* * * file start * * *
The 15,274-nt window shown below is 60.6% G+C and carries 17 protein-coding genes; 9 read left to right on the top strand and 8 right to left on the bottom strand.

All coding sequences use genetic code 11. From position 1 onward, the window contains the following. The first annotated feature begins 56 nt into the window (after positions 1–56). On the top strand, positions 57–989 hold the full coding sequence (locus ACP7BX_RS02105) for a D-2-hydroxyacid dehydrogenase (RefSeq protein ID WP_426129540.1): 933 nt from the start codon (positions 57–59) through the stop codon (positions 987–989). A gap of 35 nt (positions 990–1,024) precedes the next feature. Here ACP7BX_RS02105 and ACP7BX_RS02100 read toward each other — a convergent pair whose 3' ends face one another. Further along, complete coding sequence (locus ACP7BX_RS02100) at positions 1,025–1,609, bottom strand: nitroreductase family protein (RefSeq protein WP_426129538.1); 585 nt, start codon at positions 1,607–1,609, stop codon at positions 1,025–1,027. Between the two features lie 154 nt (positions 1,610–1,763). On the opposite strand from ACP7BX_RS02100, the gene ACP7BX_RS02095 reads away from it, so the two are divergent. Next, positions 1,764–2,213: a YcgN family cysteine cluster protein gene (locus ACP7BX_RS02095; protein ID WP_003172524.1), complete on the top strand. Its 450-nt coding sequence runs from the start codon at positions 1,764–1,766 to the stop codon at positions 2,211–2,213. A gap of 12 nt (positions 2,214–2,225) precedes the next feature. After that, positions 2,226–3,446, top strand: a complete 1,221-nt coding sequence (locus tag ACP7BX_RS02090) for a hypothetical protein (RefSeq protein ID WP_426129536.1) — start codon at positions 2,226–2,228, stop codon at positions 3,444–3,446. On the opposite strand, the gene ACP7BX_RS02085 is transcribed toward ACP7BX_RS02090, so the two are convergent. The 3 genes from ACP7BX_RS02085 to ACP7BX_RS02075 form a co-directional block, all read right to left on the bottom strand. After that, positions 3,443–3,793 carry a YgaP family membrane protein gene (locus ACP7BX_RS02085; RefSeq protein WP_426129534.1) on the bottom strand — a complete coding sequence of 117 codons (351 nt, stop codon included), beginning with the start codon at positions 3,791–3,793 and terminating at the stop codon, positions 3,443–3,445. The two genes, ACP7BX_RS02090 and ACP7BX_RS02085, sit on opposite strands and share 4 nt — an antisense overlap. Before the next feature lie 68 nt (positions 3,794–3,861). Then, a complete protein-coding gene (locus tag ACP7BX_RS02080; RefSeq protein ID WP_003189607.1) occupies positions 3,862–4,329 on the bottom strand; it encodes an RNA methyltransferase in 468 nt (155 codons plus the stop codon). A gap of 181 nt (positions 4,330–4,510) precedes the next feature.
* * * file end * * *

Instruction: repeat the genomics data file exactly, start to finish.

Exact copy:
The 15,274-nt window shown below is 60.6% G+C and carries 17 protein-coding genes; 9 read left to right on the top strand and 8 right to left on the bottom strand.

All coding sequences use genetic code 11. From position 1 onward, the window contains the following. The first annotated feature begins 56 nt into the window (after positions 1–56). On the top strand, positions 57–989 hold the full coding sequence (locus ACP7BX_RS02105) for a D-2-hydroxyacid dehydrogenase (RefSeq protein ID WP_426129540.1): 933 nt from the start codon (positions 57–59) through the stop codon (positions 987–989). A gap of 35 nt (positions 990–1,024) precedes the next feature. Here ACP7BX_RS02105 and ACP7BX_RS02100 read toward each other — a convergent pair whose 3' ends face one another. Further along, complete coding sequence (locus ACP7BX_RS02100) at positions 1,025–1,609, bottom strand: nitroreductase family protein (RefSeq protein WP_426129538.1); 585 nt, start codon at positions 1,607–1,609, stop codon at positions 1,025–1,027. Between the two features lie 154 nt (positions 1,610–1,763). On the opposite strand from ACP7BX_RS02100, the gene ACP7BX_RS02095 reads away from it, so the two are divergent. Next, positions 1,764–2,213: a YcgN family cysteine cluster protein gene (locus ACP7BX_RS02095; protein ID WP_003172524.1), complete on the top strand. Its 450-nt coding sequence runs from the start codon at positions 1,764–1,766 to the stop codon at positions 2,211–2,213. A gap of 12 nt (positions 2,214–2,225) precedes the next feature. After that, positions 2,226–3,446, top strand: a complete 1,221-nt coding sequence (locus tag ACP7BX_RS02090) for a hypothetical protein (RefSeq protein ID WP_426129536.1) — start codon at positions 2,226–2,228, stop codon at positions 3,444–3,446. On the opposite strand, the gene ACP7BX_RS02085 is transcribed toward ACP7BX_RS02090, so the two are convergent. The 3 genes from ACP7BX_RS02085 to ACP7BX_RS02075 form a co-directional block, all read right to left on the bottom strand. After that, positions 3,443–3,793 carry a YgaP family membrane protein gene (locus ACP7BX_RS02085; RefSeq protein WP_426129534.1) on the bottom strand — a complete coding sequence of 117 codons (351 nt, stop codon included), beginning with the start codon at positions 3,791–3,793 and terminating at the stop codon, positions 3,443–3,445. The two genes, ACP7BX_RS02090 and ACP7BX_RS02085, sit on opposite strands and share 4 nt — an antisense overlap. Before the next feature lie 68 nt (positions 3,794–3,861). Then, a complete protein-coding gene (locus tag ACP7BX_RS02080; RefSeq protein ID WP_003189607.1) occupies positions 3,862–4,329 on the bottom strand; it encodes an RNA methyltransferase in 468 nt (155 codons plus the stop codon). A gap of 181 nt (positions 4,330–4,510) precedes the next feature.